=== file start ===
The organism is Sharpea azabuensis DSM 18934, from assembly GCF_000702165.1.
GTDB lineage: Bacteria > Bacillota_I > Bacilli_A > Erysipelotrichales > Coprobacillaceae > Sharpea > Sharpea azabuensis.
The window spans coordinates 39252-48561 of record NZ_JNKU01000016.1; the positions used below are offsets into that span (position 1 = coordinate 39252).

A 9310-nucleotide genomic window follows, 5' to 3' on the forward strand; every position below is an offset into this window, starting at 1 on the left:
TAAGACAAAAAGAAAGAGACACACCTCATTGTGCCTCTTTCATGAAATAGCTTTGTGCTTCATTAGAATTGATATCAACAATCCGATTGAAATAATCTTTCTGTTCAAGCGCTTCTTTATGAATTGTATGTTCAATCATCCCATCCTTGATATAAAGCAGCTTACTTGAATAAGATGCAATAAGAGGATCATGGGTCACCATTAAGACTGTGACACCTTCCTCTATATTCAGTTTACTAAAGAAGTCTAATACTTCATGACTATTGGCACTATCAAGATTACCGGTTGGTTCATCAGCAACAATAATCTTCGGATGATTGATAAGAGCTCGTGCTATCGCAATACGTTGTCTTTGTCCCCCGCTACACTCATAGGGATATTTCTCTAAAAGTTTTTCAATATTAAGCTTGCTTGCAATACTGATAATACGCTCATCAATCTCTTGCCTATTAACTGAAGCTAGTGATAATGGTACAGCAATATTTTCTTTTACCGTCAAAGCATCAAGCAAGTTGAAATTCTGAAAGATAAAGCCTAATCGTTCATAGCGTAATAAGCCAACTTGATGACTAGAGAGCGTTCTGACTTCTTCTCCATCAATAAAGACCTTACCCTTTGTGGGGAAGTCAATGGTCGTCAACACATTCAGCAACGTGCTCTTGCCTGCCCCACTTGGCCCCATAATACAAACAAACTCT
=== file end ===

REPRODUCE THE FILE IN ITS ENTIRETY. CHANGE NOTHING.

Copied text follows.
The organism is Sharpea azabuensis DSM 18934, from assembly GCF_000702165.1.
GTDB lineage: Bacteria > Bacillota_I > Bacilli_A > Erysipelotrichales > Coprobacillaceae > Sharpea > Sharpea azabuensis.
The window spans coordinates 39252-48561 of record NZ_JNKU01000016.1; the positions used below are offsets into that span (position 1 = coordinate 39252).

A 9310-nucleotide genomic window follows, 5' to 3' on the forward strand; every position below is an offset into this window, starting at 1 on the left:
TAAGACAAAAAGAAAGAGACACACCTCATTGTGCCTCTTTCATGAAATAGCTTTGTGCTTCATTAGAATTGATATCAACAATCCGATTGAAATAATCTTTCTGTTCAAGCGCTTCTTTATGAATTGTATGTTCAATCATCCCATCCTTGATATAAAGCAGCTTACTTGAATAAGATGCAATAAGAGGATCATGGGTCACCATTAAGACTGTGACACCTTCCTCTATATTCAGTTTACTAAAGAAGTCTAATACTTCATGACTATTGGCACTATCAAGATTACCGGTTGGTTCATCAGCAACAATAATCTTCGGATGATTGATAAGAGCTCGTGCTATCGCAATACGTTGTCTTTGTCCCCCGCTACACTCATAGGGATATTTCTCTAAAAGTTTTTCAATATTAAGCTTGCTTGCAATACTGATAATACGCTCATCAATCTCTTGCCTATTAACTGAAGCTAGTGATAATGGTACAGCAATATTTTCTTTTACCGTCAAAGCATCAAGCAAGTTGAAATTCTGAAAGATAAAGCCTAATCGTTCATAGCGTAATAAGCCAACTTGATGACTAGAGAGCGTTCTGACTTCTTCTCCATCAATAAAGACCTTACCCTTTGTGGGGAAGTCAATGGTCGTCAACACATTCAGCAACGTGCTCTTGCCTGCCCCACTTGGCCCCATAATACAAACAAACTCT